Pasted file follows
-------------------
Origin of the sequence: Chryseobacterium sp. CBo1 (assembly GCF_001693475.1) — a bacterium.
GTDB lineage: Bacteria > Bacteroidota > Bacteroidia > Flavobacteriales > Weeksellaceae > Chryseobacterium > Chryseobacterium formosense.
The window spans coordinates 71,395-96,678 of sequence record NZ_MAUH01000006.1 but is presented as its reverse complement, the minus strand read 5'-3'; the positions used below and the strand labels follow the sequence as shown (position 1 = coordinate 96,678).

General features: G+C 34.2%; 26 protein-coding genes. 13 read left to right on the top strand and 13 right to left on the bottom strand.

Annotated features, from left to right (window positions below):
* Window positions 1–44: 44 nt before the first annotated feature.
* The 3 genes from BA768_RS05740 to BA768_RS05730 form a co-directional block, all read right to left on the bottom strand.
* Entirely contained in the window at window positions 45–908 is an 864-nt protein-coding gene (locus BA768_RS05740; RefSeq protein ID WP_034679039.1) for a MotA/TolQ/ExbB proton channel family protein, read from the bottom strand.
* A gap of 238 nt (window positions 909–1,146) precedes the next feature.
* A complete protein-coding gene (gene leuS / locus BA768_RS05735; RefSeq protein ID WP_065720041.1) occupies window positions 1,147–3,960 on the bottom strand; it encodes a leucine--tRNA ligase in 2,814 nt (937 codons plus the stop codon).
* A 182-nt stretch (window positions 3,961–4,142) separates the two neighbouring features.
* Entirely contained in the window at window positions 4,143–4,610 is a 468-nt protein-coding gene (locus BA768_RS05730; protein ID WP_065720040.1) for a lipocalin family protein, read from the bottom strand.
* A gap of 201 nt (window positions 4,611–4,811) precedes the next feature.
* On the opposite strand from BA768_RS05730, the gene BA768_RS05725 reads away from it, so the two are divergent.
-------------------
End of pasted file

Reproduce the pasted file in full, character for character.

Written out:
Origin of the sequence: Chryseobacterium sp. CBo1 (assembly GCF_001693475.1) — a bacterium.
GTDB lineage: Bacteria > Bacteroidota > Bacteroidia > Flavobacteriales > Weeksellaceae > Chryseobacterium > Chryseobacterium formosense.
The window spans coordinates 71,395-96,678 of sequence record NZ_MAUH01000006.1 but is presented as its reverse complement, the minus strand read 5'-3'; the positions used below and the strand labels follow the sequence as shown (position 1 = coordinate 96,678).

General features: G+C 34.2%; 26 protein-coding genes. 13 read left to right on the top strand and 13 right to left on the bottom strand.

Annotated features, from left to right (window positions below):
* Window positions 1–44: 44 nt before the first annotated feature.
* The 3 genes from BA768_RS05740 to BA768_RS05730 form a co-directional block, all read right to left on the bottom strand.
* Entirely contained in the window at window positions 45–908 is an 864-nt protein-coding gene (locus BA768_RS05740; RefSeq protein ID WP_034679039.1) for a MotA/TolQ/ExbB proton channel family protein, read from the bottom strand.
* A gap of 238 nt (window positions 909–1,146) precedes the next feature.
* A complete protein-coding gene (gene leuS / locus BA768_RS05735; RefSeq protein ID WP_065720041.1) occupies window positions 1,147–3,960 on the bottom strand; it encodes a leucine--tRNA ligase in 2,814 nt (937 codons plus the stop codon).
* A 182-nt stretch (window positions 3,961–4,142) separates the two neighbouring features.
* Entirely contained in the window at window positions 4,143–4,610 is a 468-nt protein-coding gene (locus BA768_RS05730; protein ID WP_065720040.1) for a lipocalin family protein, read from the bottom strand.
* A gap of 201 nt (window positions 4,611–4,811) precedes the next feature.
* On the opposite strand from BA768_RS05730, the gene BA768_RS05725 reads away from it, so the two are divergent.